Apophis is 1,120 feet (340-meter-wide) wide and made of rock, iron and nickel. It is probably shaped roughly like a peanut, though astronomers will have a better idea of its form when it passes by Earth this week, according to NASA.
The asteroid takes a full orbit around the sun about every 11 months. On March 5, it will come within 10,471,577 miles (16,852,369 km) of Earth at 8:15 p.m. EST (0115 GMT on March 6). That’s too far to be seen with the naked eye, but scientists will use planetary radar to image Apophis as it flies by using NASA’s Goldstone Deep Space Communications Complex in California and the Green Bank Telescope in West Virginia. They hope to determine the asteroid’s shape and learn more about the way it rotates.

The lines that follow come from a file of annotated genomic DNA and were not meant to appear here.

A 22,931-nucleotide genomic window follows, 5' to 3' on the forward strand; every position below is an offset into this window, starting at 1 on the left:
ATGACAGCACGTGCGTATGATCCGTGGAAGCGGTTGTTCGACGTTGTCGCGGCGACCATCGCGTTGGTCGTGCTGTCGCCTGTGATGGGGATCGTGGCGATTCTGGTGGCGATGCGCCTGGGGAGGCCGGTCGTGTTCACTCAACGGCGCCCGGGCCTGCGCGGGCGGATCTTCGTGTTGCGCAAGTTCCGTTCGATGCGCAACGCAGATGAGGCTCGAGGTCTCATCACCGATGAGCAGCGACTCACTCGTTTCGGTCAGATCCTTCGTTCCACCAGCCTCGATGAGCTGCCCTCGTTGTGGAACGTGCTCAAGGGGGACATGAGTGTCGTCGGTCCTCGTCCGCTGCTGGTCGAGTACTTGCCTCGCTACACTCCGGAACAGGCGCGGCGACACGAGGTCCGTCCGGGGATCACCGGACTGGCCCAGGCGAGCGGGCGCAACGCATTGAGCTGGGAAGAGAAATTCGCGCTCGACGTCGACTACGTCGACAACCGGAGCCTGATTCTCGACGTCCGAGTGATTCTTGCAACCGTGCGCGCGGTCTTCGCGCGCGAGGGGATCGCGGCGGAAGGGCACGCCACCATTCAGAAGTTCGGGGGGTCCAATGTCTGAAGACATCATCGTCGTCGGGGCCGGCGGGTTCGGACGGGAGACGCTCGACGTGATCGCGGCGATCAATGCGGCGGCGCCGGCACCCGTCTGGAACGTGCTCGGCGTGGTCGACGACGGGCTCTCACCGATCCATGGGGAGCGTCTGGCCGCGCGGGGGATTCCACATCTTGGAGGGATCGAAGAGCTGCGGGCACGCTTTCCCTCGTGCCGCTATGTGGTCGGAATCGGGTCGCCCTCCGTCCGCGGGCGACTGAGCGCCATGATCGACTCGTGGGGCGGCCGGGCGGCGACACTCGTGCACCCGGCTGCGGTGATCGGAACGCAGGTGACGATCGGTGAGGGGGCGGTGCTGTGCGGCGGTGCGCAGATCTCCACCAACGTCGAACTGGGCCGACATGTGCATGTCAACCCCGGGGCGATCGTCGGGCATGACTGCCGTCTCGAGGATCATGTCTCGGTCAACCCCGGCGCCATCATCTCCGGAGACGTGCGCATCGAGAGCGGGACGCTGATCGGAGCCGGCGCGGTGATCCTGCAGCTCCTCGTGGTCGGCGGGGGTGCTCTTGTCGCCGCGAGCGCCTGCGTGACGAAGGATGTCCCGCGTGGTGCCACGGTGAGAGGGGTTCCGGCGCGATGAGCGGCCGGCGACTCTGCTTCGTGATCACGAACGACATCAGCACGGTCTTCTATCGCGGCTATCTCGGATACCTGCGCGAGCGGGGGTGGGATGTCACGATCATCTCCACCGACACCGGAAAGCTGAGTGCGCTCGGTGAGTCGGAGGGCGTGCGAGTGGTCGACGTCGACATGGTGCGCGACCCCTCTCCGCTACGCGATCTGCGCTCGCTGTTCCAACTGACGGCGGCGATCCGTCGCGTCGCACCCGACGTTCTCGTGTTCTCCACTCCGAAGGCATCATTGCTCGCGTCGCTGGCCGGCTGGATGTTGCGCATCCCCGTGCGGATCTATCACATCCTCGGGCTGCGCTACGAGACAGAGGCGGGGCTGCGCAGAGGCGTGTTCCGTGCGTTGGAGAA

“We know Apophis is in a very complicated spin state, it’s sort of spinning and tumbling at the same time,” Richard Binzel, a planetary scientist at the Massachusetts Institute of Technology, told Space.com.
Bessell (B): +*.*, Bessell (V): +*.*
Bessell (R): +15.2, Bessell (I): +*.*
TELESCOPE: C11, 1623.0mm
ORIGIN: Cepheid Observatory, India, Vorion Scientific, India
V.K.Agnihotri, B. Kumar, S. Mahawar, K.Vora